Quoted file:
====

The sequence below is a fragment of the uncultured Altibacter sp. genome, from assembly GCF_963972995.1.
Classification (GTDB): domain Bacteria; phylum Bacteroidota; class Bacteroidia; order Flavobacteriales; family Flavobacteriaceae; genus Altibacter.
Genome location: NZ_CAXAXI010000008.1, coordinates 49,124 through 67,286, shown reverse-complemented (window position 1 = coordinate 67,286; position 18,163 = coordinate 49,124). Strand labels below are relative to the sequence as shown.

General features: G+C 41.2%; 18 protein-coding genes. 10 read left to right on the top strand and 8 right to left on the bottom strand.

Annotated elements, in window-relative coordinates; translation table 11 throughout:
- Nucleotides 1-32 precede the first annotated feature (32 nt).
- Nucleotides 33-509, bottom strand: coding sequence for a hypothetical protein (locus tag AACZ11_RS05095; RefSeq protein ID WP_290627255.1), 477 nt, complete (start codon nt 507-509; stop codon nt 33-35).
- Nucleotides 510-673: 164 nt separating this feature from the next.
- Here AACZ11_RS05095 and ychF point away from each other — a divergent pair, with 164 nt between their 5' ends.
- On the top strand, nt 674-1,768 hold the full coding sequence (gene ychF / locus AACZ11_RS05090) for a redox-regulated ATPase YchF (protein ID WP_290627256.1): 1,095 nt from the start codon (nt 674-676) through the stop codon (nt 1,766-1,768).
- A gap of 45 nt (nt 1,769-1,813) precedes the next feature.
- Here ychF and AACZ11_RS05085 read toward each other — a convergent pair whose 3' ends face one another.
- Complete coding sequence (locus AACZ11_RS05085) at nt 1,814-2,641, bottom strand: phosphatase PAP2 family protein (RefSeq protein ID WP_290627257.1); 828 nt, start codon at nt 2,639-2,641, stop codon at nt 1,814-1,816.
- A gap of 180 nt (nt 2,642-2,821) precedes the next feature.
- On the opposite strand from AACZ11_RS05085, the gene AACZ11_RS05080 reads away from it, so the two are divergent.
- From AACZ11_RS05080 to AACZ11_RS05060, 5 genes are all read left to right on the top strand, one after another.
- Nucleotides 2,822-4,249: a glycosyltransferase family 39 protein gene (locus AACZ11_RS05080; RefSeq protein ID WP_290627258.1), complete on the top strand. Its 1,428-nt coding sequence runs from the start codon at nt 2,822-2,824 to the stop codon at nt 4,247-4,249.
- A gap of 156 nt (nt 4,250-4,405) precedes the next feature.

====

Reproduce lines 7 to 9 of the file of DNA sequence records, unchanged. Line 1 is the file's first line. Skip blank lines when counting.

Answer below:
- Nucleotides 33-509, bottom strand: coding sequence for a hypothetical protein (locus tag AACZ11_RS05095; RefSeq protein ID WP_290627255.1), 477 nt, complete (start codon nt 507-509; stop codon nt 33-35).
- Nucleotides 510-673: 164 nt separating this feature from the next.
- Here AACZ11_RS05095 and ychF point away from each other — a divergent pair, with 164 nt between their 5' ends.